Skip to main content
Legal Alert

Updated Long-Term Care Guidance: Compliance After Six Months

Updated Long-Term Care Guidance: Compliance After Six Months

Key Points

  • Surveyors are no longer required to find actual psychosocial harm in order to issue a deficiency under the abuse/neglect tags, but instead use a “reasonable person” standard.
  • CMS surveyors will now evaluate and consider whether residents leaving AMA were “pressured or intimidated” to leave.
  • Binding arbitration agreements are prohibited as a condition of admission (or as a requirement for receiving care at that facility) and the Guidance imposes additional requirements on facilities in connection with arbitration agreements.

On June 29, 2022, the Centers for Medicare and Medicaid Services (“CMS”) issued QSO-22-19-NH with updated Surveyor Guidance related to some Phase 2 and 3 requirements, including but not limited to abuse, transfer/discharge. PBJ, and binding arbitration In addition, some of these areas have been the subject of further updates since implementation. Now that we’re six months into surveys under the updated Guidance and facilities are receiving the results of surveys using the updated Guidance, it is a good time to revisit some of these key changes and look at options for compliance moving forward.


Although the abuse/neglect changes were not necessarily new to Phase 3, CMS substantially updated portions of its Guidance to Surveyors—essentially creating new requirements. These updates are likely to make it easier for surveyors to assess higher-level tags in abuse/neglect situations. Facilities faced with unusually high or unreasonable abuse tags can make the decision to submit an Informal Dispute Resolution. Although this decision is always fact-dependent, some communities have been successful in challenging these abuse tags under the new guidance.

Notably, surveyors are no longer required to find actual psychosocial harm in order to issue a deficiency under the abuse/neglect tags. Instead, CMS has created a “reasonable person” standard under which the surveyor’s only determination is whether a so-called “reasonable person” would have incurred psychosocial harm from the situation under investigation. CMS provides several examples where psychosocial harm would be imputed under this new scheme, in particular including the following: “Any resident to resident physical abuse that is likely to result in fear or anxiety.” In this situation, “if a reasonable person would likely suffer actual harm as a result of the incident, the incident should not be cited below Severity Level 3 (Actual Harm).” In short, CMS will be able to assess an Immediate Jeopardy or actual harm level deficiency even in cases where there is no actual evidence of psychosocial harm to the resident(s) in question. It is clear that facility response and interventions following up on resident-to-resident incidents will be increasingly crucial to avoiding an Immediate Jeopardy level related to abuse and neglect.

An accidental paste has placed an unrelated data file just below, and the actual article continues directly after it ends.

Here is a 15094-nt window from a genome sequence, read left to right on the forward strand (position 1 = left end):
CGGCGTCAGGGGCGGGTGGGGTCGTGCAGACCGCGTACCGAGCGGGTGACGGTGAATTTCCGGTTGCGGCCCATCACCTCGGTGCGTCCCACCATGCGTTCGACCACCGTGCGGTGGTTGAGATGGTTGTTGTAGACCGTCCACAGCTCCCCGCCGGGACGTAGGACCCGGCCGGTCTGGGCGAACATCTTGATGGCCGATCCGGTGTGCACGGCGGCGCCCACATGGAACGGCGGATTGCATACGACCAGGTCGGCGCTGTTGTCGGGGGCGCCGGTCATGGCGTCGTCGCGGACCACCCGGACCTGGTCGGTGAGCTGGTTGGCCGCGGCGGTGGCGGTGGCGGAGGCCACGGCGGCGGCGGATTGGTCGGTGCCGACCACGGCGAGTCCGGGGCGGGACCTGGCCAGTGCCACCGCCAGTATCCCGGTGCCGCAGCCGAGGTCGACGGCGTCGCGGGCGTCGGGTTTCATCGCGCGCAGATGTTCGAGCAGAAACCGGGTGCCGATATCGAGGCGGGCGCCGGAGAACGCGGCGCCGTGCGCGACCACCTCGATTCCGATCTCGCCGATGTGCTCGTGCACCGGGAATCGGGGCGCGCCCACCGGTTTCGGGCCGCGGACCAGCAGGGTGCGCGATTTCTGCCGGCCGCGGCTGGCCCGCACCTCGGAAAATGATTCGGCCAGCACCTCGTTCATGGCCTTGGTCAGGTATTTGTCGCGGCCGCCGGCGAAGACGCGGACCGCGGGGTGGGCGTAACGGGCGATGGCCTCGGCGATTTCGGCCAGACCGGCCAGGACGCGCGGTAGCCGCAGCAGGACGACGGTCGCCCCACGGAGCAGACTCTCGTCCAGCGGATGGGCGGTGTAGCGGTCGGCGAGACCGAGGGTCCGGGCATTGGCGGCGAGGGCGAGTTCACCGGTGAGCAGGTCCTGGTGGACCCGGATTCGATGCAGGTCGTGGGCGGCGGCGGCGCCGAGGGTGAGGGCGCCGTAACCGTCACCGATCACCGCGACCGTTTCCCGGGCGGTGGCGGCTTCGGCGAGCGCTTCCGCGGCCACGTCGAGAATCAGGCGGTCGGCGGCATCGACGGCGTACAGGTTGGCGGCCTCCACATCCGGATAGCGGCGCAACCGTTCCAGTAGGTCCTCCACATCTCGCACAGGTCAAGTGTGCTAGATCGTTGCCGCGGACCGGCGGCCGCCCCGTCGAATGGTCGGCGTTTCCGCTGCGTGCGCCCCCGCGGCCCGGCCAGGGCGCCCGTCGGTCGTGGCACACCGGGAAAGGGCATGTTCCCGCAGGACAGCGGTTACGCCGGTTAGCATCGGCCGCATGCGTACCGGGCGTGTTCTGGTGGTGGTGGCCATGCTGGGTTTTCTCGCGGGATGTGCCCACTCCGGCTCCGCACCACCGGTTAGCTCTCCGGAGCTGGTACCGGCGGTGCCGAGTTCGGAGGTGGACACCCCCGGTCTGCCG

Despite the addition of this type of language, since implementation CMS has also further updated the Guidance under F600 to acknowledge that not “every resident to resident altercation results in abuse,” but cites as an example only resident arguments or disagreements in the course of normal social interactions. Appropriate and clear documentation regarding the incident may make the difference between a tag or clear survey.

CMS also proposed sample forms for abuse reporting and the five-day follow-up reporting. Although the forms are very detailed, it still remains to be seen whether these will become a requirement.


The updates to the transfer/discharge tags further emphasize the importance of clear documentation in the facility records. CMS added updated guidance for surveyors to focus on residents who leave against medical advice (“AMA”) to determine whether they were “pressured or intimidated” to leave by the facility. The Guidance further clarifies that even short-term residents who complete their rehabilitation may require a transfer/discharge notice. Although CMS acknowledges in its 2023 revisions, that the fact that a transfer/discharge is “facility initiated does not equate to noncompliance if the requirement in this regulatory section are met,” it remains likely that enhanced focus on discharges will remain.

Arbitration Agreements

New rules on binding arbitration agreements went into effect on September 16, 2019, with the roll-out of Phase 3, however, under the updated Guidance, F847 is the tag that prohibits SNFs from requiring residents to sign binding arbitration agreements as a condition of admission to the facility, or as a requirement for receiving care at that facility. F-tag 847 further requires facilities to explain the terms of an arbitration agreement to each resident or representative in an understandable manner, including that the resident has the right to rescind or terminate the agreement within 30 days. The arbitration guidance also requires that facilities (1) allow residents to choose a neutral arbitrator and (2) make the final arbitrator’s decision available for review by CMS or its designee.

If they haven’t already as a part of these updates, facilities should consider auditing their processes, including response to incidents of potential abuse and neglect and arbitration requirements or consult with counsel on the same.

For further information see the CMS guidance, located here:

For More Information, Please Contact:

Jillian Donovan
Jillian Somers Donovan
San Francisco, CA
April Yang
April Yang
Los Angeles, CA